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Biden: Delay Kavanaugh vote to give accuser a fair, respectful hearing

Biden: Delay Kavanaugh vote to give accuser a fair, respectful hearing
© Greg Nash

A spokesperson for Joe Biden said Monday that the former vice president believes the Senate Judiciary Committee should delay its scheduled vote on Supreme Court nominee Brett Kavanaugh to allow for a congressional hearing with the woman who has accused Kavanaugh of sexual misconduct.

Christine Blasey Ford, a professor at Palo Alto University in California, went public with her accusation over the weekend. The Judiciary Committee is slated to vote Thursday on whether to send Kavanaugh's nomination to the full Senate for confirmation.

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"Vice President BidenJoe BidenExpanding child tax credit could lift 4 million children out of poverty: analysis Maria Bartiromo defends reporting: 'Keep trashing me, I'll keep telling the truth' The Memo: The center strikes back MORE believes Professor Ford deserves a fair and respectful hearing of her allegations, and that the Committee should undertake a thorough and non-partisan effort to get to the truth, wherever it leads," Biden's spokesperson said in a statement. "He believes the vote should be postponed to allow this to happen appropriately, because this is an appointment for life to the nation's highest court and getting the decision right is more important than getting it done on a rushed timeline."

Sen. Dianne FeinsteinDianne Emiel FeinsteinYouth climate activists march outside California homes of Pelosi and Feinstein Cosmetic chemicals need a makeover Progressives want to tighten screws beyond Manchin and Sinema MORE (Calif.), the top Democrat on the Judiciary Committee, announced last week that she had passed along to investigators information of the alleged incident from an individual who at the time did not want to be named.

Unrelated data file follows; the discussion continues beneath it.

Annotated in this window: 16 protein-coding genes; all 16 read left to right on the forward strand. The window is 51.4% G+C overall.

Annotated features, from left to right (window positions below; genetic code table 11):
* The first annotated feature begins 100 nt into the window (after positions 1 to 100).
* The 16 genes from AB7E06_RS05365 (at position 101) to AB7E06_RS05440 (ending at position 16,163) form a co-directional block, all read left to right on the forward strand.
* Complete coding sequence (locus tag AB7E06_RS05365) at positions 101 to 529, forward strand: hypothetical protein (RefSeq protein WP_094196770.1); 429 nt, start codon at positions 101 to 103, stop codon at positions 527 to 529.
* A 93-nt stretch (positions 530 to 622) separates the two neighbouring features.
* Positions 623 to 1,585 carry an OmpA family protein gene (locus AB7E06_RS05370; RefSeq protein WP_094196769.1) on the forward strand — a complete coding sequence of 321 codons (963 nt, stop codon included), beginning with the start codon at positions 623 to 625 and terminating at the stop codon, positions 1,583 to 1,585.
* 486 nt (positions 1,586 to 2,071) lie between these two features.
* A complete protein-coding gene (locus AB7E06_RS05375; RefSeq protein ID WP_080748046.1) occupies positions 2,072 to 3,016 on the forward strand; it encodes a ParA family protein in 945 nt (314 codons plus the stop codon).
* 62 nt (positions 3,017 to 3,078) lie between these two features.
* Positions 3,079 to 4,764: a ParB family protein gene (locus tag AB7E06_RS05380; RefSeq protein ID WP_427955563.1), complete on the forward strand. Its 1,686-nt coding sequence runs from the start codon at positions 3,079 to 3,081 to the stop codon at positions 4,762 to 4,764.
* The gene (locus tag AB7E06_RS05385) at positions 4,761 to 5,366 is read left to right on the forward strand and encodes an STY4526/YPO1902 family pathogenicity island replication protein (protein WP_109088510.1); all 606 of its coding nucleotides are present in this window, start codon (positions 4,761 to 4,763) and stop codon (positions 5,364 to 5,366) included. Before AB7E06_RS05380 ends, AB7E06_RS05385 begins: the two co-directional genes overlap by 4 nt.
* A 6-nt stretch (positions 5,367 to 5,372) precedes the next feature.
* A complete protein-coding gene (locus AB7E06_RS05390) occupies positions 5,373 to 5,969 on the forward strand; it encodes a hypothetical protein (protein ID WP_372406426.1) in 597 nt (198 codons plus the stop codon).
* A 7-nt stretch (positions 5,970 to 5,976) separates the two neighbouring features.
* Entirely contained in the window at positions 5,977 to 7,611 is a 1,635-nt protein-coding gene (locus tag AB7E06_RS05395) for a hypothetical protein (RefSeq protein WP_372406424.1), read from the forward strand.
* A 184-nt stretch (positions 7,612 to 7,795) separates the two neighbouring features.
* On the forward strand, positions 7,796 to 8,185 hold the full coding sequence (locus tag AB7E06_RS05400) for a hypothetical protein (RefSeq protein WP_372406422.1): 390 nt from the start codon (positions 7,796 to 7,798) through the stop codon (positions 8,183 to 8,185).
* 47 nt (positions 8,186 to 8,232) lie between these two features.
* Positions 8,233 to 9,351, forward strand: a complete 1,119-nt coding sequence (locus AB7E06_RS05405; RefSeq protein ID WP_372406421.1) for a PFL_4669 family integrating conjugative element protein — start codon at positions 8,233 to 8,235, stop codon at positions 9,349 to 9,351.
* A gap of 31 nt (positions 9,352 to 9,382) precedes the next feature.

Ford told The Washington Post that Kavanaugh pinned her to a bed and attempted to remove her clothes in the early 1980s when both of them were minors in high school. She said he "groped her over her clothes, grinding his body against hers and clumsily attempting to pull off her one-piece bathing suit and the clothing she wore over it."

Kavanaugh has denied the accusations against him.

Democrats are calling for the committee vote to be delayed, saying Ford's allegations against Kavanaugh are credible and that investigators need to pursue the matter.

Taylor Foy, a spokesman for Senate Judiciary Committee Chairman Chuck GrassleyChuck Grassley 64 percent of Iowans say 'time for someone else' to hold Grassley's Senate seat: poll Five takeaways on the Supreme Court's Obamacare decision On The Money: Yellen, Powell brush off inflation fears | Fed keeps rates steady, upgrades growth projections MORE (R-Iowa), released a statement to the Post saying it was "disturbing" that "uncorroborated allegations from more than 35 years ago, during high school, would surface on the eve of the committee vote."

Sen. Lindsey GrahamLindsey Olin GrahamBiden to host Afghan president at White House on Friday Portman: Republicans are 'absolutely' committed to bipartisan infrastructure bill Sunday shows - Voting rights, infrastructure in the spotlight MORE (R-S.C.), a member of the Judiciary Committee, said he agreed with Grassley "about the substance and process regarding the allegations."

Graham maintained that the confirmation vote should continue as scheduled, but that he would "gladly listen to what [Ford] has to say and compare that against all other information we have received about Judge Kavanaugh."

Another member of the Judiciary Committee, Sen. Jeff FlakeJeffrey (Jeff) Lane FlakeOn The Trail: Arizona is microcosm of battle for the GOP Trump looms large over fractured Arizona GOP Why Republican politicians are sticking with Trump MORE (R-Ariz.), said Sunday that he thought the panel should delay the vote until they had more information about the allegations.

"For me, we can't vote until we hear more," Flake told the Post.

Biden was chairman of the Judiciary Committee in 1991 when Anita Hill testified against Clarence Thomas, who at the time was a Supreme Court nominee. Biden was a senator from Delaware when he voted against Thomas, and he said last year that he regretted not defending Hill more from "attacks on her by some of my Republican friends."

Updated at 11:20 a.m.